Data sovereignty makes good business sense if implemented correctly

Data sovereignty is a key component of ensuring that we create a digitally sustainable world. In Shikko's words, it is 'the right of people and companies to have control over data which concerns them'. And not only is this an altruistic desire but it also makes hard business sense. If customers become more reluctant to share their data, companies will lose out.

"If there is no trust," explains Shikko, "then data will begin to turn from an asset into a liability. We will see a growth in additional security and compliance measures which will increase the cost per transaction. And it will also become more difficult to innovate and disrupt. Take the example of the insurance industry. If you want to create a disruptive type of car insurance, you will need to use data you already hold from existing customers. But what if you could also access data directly from car manufacturers, with the consent of the driver? This would really change the game because you could base product development decisions on a much wider array of data. But then the questions become 'how are you going to responsibly manage all that data?' and 'how are you going to support effective data sovereignty for all your stakeholders?'."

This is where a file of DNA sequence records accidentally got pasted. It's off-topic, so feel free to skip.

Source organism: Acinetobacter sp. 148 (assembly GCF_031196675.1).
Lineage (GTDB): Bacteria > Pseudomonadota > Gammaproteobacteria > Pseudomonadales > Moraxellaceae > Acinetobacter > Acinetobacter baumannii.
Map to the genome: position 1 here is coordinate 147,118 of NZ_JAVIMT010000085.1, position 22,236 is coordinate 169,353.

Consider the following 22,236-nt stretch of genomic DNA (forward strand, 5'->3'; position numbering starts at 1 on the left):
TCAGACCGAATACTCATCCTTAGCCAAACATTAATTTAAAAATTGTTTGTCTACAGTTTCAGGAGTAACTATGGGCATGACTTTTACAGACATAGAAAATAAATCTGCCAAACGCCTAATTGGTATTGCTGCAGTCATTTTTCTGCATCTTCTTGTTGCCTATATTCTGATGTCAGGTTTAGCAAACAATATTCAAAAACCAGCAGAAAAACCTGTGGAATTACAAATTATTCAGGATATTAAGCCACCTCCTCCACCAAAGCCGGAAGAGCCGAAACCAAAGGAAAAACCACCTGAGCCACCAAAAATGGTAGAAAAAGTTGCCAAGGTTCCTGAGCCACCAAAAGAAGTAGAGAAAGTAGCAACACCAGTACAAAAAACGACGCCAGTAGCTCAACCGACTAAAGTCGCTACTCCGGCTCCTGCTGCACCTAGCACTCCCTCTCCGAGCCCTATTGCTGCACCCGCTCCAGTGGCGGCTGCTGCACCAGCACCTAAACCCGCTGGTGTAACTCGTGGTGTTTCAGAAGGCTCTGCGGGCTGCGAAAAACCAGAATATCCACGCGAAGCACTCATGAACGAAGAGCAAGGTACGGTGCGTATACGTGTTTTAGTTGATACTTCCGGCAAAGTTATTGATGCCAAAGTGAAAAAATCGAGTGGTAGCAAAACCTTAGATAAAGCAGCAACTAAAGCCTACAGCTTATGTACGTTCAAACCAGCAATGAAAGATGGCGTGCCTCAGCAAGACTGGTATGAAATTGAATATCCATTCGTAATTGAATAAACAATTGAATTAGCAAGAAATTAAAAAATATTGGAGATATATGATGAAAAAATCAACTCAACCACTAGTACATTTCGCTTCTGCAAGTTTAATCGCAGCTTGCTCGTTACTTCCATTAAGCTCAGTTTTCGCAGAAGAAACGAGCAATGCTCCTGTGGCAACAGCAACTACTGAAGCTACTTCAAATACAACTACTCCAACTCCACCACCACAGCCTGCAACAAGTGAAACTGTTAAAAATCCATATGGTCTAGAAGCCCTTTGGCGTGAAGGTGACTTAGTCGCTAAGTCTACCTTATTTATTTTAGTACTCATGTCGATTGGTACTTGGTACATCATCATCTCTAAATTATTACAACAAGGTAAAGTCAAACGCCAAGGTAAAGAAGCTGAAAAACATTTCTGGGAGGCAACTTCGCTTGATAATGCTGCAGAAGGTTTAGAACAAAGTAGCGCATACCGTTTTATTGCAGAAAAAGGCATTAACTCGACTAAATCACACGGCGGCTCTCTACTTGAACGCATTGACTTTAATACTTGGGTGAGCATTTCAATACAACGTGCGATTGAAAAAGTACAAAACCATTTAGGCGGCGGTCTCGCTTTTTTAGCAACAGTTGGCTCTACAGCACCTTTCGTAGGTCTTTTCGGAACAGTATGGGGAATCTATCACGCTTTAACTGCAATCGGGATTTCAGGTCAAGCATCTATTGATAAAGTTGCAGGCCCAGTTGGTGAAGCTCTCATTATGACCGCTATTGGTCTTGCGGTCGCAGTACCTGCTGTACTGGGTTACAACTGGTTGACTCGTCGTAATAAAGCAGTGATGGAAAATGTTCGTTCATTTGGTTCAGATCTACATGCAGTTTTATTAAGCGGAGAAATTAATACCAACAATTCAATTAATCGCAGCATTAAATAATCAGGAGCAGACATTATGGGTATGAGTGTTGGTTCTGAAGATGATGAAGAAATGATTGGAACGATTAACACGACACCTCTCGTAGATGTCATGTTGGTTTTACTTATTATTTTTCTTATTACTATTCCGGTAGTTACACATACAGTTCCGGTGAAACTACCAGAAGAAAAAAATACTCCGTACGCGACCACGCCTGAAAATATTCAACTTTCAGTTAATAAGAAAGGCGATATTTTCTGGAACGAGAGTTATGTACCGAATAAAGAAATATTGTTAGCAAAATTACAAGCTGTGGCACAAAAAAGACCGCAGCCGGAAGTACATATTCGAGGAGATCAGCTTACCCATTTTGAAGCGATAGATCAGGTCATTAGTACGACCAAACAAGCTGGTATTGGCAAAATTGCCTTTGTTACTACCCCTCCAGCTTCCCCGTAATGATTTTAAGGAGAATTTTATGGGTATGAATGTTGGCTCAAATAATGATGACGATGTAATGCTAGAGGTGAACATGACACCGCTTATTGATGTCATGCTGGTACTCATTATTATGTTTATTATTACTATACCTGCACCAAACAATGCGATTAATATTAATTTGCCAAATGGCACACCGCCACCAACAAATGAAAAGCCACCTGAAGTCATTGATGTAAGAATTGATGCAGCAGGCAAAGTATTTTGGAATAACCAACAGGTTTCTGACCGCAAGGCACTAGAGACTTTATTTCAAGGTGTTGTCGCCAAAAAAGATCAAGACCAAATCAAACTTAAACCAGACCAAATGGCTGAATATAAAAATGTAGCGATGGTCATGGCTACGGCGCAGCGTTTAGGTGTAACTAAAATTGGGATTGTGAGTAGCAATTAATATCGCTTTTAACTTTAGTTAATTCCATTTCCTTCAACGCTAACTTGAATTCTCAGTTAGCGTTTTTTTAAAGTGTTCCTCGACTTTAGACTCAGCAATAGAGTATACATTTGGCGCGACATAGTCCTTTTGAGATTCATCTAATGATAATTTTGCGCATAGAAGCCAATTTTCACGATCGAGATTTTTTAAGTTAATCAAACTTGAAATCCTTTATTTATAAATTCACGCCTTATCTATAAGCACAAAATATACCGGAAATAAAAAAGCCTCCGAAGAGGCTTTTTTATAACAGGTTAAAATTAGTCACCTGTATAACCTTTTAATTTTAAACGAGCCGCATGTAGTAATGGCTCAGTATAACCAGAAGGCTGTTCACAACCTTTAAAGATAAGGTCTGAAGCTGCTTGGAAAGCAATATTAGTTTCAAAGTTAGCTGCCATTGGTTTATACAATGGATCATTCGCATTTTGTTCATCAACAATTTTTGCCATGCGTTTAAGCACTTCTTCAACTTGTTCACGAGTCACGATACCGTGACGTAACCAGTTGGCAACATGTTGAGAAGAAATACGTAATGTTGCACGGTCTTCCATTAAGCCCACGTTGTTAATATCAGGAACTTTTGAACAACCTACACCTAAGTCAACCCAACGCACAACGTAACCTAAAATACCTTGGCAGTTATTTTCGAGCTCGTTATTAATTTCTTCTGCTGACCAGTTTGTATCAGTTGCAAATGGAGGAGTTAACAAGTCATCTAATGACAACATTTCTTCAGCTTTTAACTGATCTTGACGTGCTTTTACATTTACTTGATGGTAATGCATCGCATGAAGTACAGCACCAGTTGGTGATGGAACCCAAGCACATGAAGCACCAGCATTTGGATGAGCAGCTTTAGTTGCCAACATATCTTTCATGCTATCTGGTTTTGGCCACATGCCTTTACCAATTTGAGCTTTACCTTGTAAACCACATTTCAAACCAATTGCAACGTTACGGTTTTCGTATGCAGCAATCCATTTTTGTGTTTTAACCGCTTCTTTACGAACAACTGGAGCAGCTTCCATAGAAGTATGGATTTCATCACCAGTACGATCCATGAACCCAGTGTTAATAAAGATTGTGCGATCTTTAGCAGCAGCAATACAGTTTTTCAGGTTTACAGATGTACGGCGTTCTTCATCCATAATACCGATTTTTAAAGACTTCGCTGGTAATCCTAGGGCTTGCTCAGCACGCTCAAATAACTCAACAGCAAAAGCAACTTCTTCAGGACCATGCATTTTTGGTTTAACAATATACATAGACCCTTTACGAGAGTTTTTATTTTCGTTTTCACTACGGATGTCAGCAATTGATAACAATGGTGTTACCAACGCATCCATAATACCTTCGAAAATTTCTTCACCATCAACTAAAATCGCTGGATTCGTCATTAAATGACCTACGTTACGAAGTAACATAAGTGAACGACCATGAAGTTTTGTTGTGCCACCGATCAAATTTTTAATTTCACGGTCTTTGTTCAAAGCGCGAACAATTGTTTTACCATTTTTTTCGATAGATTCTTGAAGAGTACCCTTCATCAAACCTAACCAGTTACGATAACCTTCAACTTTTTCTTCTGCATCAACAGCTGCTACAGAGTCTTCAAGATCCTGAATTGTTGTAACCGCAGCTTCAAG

Shikko believes the answer lies in the implementation of effective 'trust (or soft) infrastructures'. The internet is currently well-suited to supporting transactions at very large scale. However, it is less well-equipped to provide trust, hence today we see large and growing (private) institutions turning data into trust for brokering social and commercial transactions. We need to move from ‘institutional’ trust to ‘infrastructural’ trust. The trust infrastructure is like a layer which sits on top of the internet; a type of 'glue' which supports the development of a decentralised ecosystem of data sovereignty environments. If you want to travel by train, you need physical (hard) infrastructure such as railways and stations. In the digital realm, if you want to enable the movement and reuse of data in a secure and manageable way, the trust infrastructure enables this through decentralised standardised ways of working together in functional, legal, technical and operational terms.